Camping at Snowflower: August 15 - 24, 2000

We arrived to tent camp at Snowflower (Yuba Gap on I80, about 20-miles South of Tahoe) on August15, 2000.  We were the only campers in the remote and heavily wooded Oak tent camping area. Normally, we take day trips but didn't the next day, Wednesday.  

At about 2PM, I glanced across site 24 to see bright orange flames about 8 feet high and 5 feet across.  I shouted "fire" but no one other than Betty was around. She tried to suppress the flames but I could see it was beyond our control.  So I sped in our 4Runner to the Raccoon area but no one was there either.  I continued about a mile to the guard gate for help. I told the gal to call the CDF and send the preserve's fire truck immediately, and then returned to the fire.

The employees were unable to get the fire truck to pump water, didn't have the right fittings for the hose, and ended up with a 4" hose that couldn't be dragged to reach the head of the fire which was now 100 feet up the hill.  The CDF began arriving at about 3:30pm.  It required numerous firefighters, many helicopter water drops, a plane fire retardant drop, and a bulldozer to finally extinguish the fire by 6pm.  It had burned 4 to 5 acres.  It was fortunate that I was there to give an early alarm, otherwise the fire would have raced up the hillside and burned out the RVs in the Sierra, Cedar, and Tahoe areas.

Each of these photos can enlarged by clicking on them.
Use your browser's return button to get back to this page.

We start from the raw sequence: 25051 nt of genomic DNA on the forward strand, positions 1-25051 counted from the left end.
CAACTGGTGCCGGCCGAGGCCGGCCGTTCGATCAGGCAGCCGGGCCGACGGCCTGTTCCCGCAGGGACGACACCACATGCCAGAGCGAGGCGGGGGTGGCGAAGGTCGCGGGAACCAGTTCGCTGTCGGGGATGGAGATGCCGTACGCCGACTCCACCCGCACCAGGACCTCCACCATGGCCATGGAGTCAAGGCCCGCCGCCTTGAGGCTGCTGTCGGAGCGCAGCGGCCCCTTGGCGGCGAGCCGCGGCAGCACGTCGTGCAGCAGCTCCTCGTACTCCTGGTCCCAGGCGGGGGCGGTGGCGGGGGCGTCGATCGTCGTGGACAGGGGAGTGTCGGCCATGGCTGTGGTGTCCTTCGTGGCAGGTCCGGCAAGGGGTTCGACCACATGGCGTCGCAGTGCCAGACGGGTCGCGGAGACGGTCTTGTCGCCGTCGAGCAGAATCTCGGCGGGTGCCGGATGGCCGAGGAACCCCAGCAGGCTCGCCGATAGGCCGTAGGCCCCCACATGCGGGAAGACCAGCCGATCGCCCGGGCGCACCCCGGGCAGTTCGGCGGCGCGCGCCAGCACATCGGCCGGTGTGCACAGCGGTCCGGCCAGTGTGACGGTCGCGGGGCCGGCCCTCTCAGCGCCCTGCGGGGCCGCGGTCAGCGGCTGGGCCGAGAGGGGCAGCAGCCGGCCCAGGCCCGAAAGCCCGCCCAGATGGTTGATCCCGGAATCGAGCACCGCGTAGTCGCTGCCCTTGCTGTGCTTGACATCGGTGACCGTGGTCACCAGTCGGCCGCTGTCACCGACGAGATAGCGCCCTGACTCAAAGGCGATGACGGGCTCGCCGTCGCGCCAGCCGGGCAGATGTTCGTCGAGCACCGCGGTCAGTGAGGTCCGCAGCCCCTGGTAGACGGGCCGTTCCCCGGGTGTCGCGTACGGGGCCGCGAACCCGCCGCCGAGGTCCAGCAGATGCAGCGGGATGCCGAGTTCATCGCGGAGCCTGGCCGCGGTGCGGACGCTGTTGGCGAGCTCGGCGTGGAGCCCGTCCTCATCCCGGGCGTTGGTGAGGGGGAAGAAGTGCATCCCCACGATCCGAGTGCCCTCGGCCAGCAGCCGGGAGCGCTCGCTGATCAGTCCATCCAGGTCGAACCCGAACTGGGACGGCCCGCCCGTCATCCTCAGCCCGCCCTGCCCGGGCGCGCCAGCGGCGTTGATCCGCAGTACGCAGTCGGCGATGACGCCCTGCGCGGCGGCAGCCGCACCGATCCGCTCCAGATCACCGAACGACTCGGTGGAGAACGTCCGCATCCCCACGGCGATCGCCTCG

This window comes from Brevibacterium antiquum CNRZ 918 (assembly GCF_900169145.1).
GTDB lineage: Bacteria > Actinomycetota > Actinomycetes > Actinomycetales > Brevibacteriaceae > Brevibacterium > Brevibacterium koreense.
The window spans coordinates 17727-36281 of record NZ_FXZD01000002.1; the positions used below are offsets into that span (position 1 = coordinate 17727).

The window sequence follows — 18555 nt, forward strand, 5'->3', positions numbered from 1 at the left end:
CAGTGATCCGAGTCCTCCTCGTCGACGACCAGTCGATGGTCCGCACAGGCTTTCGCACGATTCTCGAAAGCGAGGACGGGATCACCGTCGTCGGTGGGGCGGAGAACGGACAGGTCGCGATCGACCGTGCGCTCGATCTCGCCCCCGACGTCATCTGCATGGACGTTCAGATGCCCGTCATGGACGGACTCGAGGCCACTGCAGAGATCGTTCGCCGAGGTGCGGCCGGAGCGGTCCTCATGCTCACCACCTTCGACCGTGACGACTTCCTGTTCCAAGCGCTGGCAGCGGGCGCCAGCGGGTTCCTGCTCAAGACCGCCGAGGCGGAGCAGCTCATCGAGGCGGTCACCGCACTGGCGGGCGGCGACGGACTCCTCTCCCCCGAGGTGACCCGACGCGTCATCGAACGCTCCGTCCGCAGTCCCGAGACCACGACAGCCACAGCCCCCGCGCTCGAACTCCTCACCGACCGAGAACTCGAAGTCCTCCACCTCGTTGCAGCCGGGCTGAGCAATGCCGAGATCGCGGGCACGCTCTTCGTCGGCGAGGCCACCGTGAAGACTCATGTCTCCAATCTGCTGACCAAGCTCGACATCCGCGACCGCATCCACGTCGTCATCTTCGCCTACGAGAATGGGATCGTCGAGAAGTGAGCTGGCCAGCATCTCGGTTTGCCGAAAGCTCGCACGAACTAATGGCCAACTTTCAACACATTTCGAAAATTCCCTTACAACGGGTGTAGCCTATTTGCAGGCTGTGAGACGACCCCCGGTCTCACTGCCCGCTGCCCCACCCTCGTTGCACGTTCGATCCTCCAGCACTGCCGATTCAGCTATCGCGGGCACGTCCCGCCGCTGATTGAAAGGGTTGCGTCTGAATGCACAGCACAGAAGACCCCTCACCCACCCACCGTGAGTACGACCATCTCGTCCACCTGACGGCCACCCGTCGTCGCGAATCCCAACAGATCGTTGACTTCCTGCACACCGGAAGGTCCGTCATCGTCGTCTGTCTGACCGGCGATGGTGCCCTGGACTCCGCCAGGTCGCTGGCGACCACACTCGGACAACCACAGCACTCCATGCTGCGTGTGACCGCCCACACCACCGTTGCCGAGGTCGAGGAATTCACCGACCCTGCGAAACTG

camp.jpg (55267 bytes) If you look in the background, you'll see the fire trucks.  That's how close to our camp the fire was.  Fortunately, it was moving away from us.
origin.jpg (46873 bytes) The fire started between the BBQ and the huge log behind it.  Note that the ashes and the combustible organic matter (called duff) around the BBQ wasn't cleared away.  Carelessness causes fires.
hoses.jpg (36024 bytes) I tried to help the campground personnel drag the 4" hose to the front of the fire but it was past us and we didn't have enough people to drag the hose.  (It wasn't long enough anyway.)
bigger.jpg (40929 bytes) Without numerous firefighters, many helicopter water drops, a plane fire retardant drop, and a bulldozer the fire couldn't be extinguished.
chopper.jpg (27876 bytes) Look closely and you'll see the flames in the trees.  These water drops didn't put the flames out, just slowed the fire down.  The bulldozer cut a path around the fire and pushed adjacent trees over to keep it from continuing up the hillside.  Ground crews used chainsaws, shovels, and fire hoses to keep the fire inside the path.
foresthill.jpg (32629 bytes) If the fire isn't contained then you have this.  The Plumas fire, visible from the ridge near our camp, started the day before and continued to burn until we left 8-day later. That cloud drifting to the right is smoke. 

Copyright Protege Marketing 1998 - Revised 05 Aug 2005